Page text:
From the programming booth a participant proceeds through a themed tunnel to the playspace entry 214 where the participant may view the arena 200 and identify the starting position and the goal or objective in the arena 200 or the game generally. The participant chooses between starting with the ground level maze/modules, or the upper level modules, and presents his or her indicia to proceed into the first module.
FIG. 4 shows how a Links play center or Interactive Family Entertainment Center 400 fits into the overall Links organization. The core of the play center 400 is the play space 402, which contains play arenas 404 and play modules 406 within the arenas, as discussed in detail above. Preferably, the play center 400 also incorporates other areas to support additional Links play media. These include an interactive restaurant 408, one or more party rooms 410, an arcade/redemption center 412, where Links points/credits may be redeemed for merchandise and other incentives, and a Links gift shop 414. The play center further includes an entry and ticket-counter area 416, and an operations area 418.
FIG. 4 also shows additional Links play media or environments which are connected to the play center 400 but not necessarily a physical part of the center. These include play via the Internet 420, home video game systems 422, TV/home video 424, merchandise/toys 426, educational play 428, and play via Odyssey of the Mind™ type activities 430. A number of media links 432 show a close association between two or more of these play media, such as between educational play 428 and the Odyssey of the Mind 430, or between Internet play 420, home game system play 422, and TV/home video play 424.
DreamMasters is one example of a theme or plot that can be applied to or carried out by the Links system, to provide a high level of participant involvement and interrelation between different play media encompassed by Links.
A complete fantasy adventure game is created in which a new toy, developed by a group of scientists, enables users to create, control and master their own dream states. The toy, called the DreamMaster Device (DMD) is, in reality, a major component of the Links play system. This device, which is preferably of a handheld size, emits and receives radio transmissions which activate play elements and record points, and sends and receives messages. By completing various play modules, participants become a part of an evolving fantasy game which encourages repetitive and continuous use of entertainment centers, the Internet, television and other media to reach higher, extreme levels of “dream creation.”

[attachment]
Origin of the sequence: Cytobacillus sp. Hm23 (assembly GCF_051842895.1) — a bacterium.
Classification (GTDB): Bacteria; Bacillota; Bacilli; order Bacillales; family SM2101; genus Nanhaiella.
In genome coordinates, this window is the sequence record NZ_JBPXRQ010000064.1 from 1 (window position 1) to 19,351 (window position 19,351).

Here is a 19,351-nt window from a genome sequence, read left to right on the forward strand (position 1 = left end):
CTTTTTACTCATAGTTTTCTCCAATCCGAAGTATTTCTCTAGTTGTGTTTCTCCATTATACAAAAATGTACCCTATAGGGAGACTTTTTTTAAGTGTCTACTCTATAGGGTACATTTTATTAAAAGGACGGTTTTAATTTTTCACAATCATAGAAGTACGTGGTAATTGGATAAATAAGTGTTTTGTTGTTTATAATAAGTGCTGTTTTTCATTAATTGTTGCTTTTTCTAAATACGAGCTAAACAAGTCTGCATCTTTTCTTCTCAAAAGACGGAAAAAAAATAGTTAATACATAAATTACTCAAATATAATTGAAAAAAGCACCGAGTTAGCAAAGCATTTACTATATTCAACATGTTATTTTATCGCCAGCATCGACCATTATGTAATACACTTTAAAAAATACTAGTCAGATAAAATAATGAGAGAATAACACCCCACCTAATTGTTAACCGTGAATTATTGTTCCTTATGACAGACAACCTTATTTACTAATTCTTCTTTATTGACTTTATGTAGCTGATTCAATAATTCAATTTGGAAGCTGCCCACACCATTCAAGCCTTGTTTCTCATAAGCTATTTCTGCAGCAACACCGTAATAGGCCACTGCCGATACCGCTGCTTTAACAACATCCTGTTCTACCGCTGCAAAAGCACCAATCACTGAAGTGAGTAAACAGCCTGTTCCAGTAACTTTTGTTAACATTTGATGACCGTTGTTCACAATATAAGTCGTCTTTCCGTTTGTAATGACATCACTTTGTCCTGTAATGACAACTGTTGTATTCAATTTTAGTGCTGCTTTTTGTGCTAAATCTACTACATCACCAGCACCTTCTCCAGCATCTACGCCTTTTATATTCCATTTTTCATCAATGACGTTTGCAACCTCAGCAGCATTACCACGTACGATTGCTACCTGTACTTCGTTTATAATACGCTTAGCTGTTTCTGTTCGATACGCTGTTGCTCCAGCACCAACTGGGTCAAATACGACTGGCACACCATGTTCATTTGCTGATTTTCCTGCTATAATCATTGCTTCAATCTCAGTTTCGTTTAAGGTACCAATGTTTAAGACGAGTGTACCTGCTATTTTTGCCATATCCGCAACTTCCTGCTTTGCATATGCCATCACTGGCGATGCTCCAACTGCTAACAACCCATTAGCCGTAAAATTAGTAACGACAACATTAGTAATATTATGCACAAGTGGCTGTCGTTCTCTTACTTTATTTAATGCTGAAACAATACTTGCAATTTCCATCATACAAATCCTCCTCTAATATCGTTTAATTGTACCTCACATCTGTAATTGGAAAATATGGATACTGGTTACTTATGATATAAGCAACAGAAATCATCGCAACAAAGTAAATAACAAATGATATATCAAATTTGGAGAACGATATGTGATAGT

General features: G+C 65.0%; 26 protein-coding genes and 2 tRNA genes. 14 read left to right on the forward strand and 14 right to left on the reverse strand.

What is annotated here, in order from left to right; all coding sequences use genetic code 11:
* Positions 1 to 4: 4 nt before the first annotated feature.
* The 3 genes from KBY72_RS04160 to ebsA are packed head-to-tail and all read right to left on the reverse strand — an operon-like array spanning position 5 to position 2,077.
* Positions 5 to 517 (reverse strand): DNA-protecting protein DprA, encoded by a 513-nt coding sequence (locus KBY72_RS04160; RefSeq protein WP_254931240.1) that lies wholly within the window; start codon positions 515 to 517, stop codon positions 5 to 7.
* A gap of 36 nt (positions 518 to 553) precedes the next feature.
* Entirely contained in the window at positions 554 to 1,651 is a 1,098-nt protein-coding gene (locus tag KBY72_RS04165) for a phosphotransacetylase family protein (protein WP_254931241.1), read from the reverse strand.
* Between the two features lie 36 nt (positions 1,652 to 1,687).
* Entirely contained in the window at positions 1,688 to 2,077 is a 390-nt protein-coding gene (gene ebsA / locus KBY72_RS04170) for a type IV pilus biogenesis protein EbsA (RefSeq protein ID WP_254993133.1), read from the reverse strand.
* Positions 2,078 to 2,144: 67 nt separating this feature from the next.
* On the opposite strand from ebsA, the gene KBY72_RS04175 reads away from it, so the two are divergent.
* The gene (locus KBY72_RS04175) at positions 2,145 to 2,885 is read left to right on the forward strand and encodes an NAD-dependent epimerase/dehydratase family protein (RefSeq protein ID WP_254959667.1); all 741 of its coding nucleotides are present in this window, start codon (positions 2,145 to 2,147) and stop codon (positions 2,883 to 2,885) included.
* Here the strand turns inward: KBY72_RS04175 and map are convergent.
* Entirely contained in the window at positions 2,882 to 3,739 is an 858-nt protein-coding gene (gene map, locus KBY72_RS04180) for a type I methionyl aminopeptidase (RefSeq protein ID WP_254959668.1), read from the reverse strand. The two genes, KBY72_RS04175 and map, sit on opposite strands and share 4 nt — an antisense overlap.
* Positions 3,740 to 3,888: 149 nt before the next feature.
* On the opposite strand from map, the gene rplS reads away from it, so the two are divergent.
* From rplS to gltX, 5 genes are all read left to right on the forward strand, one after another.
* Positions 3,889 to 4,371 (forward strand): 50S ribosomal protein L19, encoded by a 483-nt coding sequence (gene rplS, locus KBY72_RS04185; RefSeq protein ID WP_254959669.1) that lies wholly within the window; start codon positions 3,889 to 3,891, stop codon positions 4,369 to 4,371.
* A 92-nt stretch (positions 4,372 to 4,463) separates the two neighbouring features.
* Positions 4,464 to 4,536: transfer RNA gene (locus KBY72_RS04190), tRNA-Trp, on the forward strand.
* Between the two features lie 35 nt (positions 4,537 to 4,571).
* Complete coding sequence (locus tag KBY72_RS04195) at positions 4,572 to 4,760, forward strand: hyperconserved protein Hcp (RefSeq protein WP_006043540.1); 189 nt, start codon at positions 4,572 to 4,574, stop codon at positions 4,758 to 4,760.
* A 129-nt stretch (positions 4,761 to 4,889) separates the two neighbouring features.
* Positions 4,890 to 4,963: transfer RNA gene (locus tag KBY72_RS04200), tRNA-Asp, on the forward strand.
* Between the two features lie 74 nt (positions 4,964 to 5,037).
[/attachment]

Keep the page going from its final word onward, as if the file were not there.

The ability to master our fantasy dream world is now upon us. A brilliant group of research scientists who have been studying dreams for three decades have developed a unique technology, called the Dream Master Device (DMD). This device allows people of all ages to manipulate, power and create our own fantasy dream states. These scientists created DMD to give people the opportunity to visualize their most fantastic. dreams. With intense training and this amazing device a person can create magnificent worlds where he or she can fly, go on an exciting adventure, visit exotic places, become a super hero, a princess, a firefighter, a millionaire or even live in another time in history.
This powerful device is small enough to fit into the palm of your hand and puts out a highly advanced frequency that allows people to control their dreams. This device, however, is not easy to operate. Designing and creating your own dreams is considered an “art form” that requires many hours of hands-on training and fantasy skill development. Through interactive, highly specialized training methods, individuals learn how to use this miraculous device.
The Evil Force
While creating this technology, this elite group of scientists discovered that an evil force was trying to steal their technology and use it harmfully. If this secret technology was put into the wrong hands, dream making could become someone's nightmare (literally), or even worse, used for mind control. The scientists decided to go into hiding by keeping the location of their laboratory top secret and erasing their identities completely.
The scientists came up with a brilliant plan to share their incredible technology without exposing their identity. They would make the DMD available only to those willing to be specially trained in using the device. The DMD is introduced at special training centers. In order to use the device at its fullest potential, frequent visits to the training center are necessary. These centers then train users to become skillful at manipulating color, sound, communication, conflict resolution, social interaction, story telling, fantasy development, role playing, problem solving, physical agility and intellect and more, all of which are important skills in creating incredible dream states.